Even Tesla (NASDAQ: TSLA) couldn’t escape the vast market sell-off, throwing even the most safeguarded portfolios into the red at a time of such unprecedented economic uncertainty. Now though, investors should be keen to approach oversold companies with evidently firm financial fundamentals; cue Tesla.
Tesla sits above the competitive mist that so firmly grips the emerging EV market. IPOs, SPAC, and complete directional shifts have little effect on Tesla’s position as a prominent market giant, and it might be some time before anything changes.
Since the middle of March, Tesla has begun to rally again and the stock looks set to continue its gains into the coming months as strong delivery numbers are expected. Wedbush analyst Daniel Ives points out that Tesla’s deliveries are trending well ahead of expectations based on the current demand trajectory in the March quarter. Ives believes the company could be on track to produce around 2M units by the end of FY22. Given this projection, Tesla stock still appears oversold despite the recent rally.
Even the global leader of EVs wasn’t immune to supply chain disruption. In order to navigate bottlenecks in China, Tesla built Giga Berlin; a new factory capable of expanding production to about 500,000 units annually and will aid deliveries across Europe. The Model Y SUV will be the first to roll out of the factory in the next 18 months.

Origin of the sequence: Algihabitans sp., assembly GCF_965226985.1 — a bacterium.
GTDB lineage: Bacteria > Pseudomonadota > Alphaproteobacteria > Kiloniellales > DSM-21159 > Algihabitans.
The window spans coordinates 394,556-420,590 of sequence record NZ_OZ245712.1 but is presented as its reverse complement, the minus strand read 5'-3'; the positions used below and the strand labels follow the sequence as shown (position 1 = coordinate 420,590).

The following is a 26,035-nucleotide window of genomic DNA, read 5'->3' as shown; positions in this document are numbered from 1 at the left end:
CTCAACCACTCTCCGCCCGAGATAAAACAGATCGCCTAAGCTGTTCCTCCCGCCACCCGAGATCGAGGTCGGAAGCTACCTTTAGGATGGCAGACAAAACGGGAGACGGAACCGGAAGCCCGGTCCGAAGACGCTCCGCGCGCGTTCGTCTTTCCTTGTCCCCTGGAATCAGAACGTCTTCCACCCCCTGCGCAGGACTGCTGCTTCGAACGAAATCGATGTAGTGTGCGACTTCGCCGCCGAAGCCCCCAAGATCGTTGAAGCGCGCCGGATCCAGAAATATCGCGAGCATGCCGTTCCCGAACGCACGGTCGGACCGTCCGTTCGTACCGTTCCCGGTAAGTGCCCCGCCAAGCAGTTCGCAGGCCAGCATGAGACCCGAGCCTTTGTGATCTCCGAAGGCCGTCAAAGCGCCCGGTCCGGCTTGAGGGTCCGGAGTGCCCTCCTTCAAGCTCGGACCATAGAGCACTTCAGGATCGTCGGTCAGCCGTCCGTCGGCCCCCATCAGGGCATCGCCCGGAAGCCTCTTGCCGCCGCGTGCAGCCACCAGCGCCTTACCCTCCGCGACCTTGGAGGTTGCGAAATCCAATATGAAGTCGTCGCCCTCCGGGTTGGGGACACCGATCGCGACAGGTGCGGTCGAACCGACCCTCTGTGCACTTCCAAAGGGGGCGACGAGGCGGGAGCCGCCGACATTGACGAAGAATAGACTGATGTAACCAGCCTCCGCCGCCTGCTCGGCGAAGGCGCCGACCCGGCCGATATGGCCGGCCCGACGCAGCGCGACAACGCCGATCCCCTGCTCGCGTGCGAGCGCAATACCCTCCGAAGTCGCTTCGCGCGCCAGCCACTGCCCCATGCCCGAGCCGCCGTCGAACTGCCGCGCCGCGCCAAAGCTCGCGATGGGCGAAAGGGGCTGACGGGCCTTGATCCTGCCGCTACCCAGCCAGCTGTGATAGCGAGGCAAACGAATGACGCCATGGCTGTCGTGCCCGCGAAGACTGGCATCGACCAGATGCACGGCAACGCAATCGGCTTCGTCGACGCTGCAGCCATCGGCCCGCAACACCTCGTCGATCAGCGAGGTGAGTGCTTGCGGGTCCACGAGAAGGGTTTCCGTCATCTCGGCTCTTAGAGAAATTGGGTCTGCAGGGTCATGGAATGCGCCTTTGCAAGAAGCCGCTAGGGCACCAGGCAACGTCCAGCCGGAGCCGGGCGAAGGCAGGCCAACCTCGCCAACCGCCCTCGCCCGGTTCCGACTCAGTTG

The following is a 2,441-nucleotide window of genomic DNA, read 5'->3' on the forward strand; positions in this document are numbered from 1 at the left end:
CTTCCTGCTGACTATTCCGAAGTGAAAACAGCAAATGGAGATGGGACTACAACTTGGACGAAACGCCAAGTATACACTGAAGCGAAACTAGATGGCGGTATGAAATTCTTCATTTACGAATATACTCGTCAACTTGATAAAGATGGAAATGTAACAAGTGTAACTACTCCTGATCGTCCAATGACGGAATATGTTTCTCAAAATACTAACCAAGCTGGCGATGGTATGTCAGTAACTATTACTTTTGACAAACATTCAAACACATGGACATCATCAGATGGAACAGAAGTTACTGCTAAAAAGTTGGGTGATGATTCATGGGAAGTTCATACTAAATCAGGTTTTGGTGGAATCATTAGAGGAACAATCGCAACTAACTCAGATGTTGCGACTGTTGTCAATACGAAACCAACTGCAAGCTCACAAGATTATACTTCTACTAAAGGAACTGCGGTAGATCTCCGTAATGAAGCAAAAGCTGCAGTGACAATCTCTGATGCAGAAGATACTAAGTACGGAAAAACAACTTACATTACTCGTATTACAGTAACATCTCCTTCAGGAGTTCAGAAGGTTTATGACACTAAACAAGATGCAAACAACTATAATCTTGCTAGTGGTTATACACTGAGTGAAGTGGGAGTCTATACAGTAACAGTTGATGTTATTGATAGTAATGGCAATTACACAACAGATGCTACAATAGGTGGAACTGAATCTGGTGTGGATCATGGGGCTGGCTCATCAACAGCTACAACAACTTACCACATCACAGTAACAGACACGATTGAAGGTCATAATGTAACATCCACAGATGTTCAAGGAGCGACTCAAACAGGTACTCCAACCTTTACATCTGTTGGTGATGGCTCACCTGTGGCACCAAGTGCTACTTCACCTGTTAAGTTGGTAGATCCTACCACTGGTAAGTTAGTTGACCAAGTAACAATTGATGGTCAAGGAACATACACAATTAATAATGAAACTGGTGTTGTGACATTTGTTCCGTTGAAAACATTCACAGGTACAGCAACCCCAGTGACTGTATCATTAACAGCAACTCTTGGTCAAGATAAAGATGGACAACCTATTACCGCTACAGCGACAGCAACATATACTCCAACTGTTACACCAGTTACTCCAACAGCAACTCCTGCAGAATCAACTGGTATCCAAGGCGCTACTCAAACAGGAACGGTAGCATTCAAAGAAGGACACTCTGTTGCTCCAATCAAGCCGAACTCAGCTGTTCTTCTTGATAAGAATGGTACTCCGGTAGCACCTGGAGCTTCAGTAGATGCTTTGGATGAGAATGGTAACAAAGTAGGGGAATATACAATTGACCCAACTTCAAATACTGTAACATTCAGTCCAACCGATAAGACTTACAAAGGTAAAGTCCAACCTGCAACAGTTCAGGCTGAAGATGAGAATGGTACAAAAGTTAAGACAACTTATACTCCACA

The opening of Giga Berlin welcomes a new page in the Tesla story. The recent risk-off mentality that distanced investors will likely be revoked in favor of Tesla’s seemingly never-ending growth story. TSLA stock currently trades at a small daily loss of 0.10% in a quiet break from its recent rally.
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Oliver is a financial writer and analyst specialising in the US stock market, with years of personal experience in understanding micro/macroeconomic structures, market trends and fundamental analysis.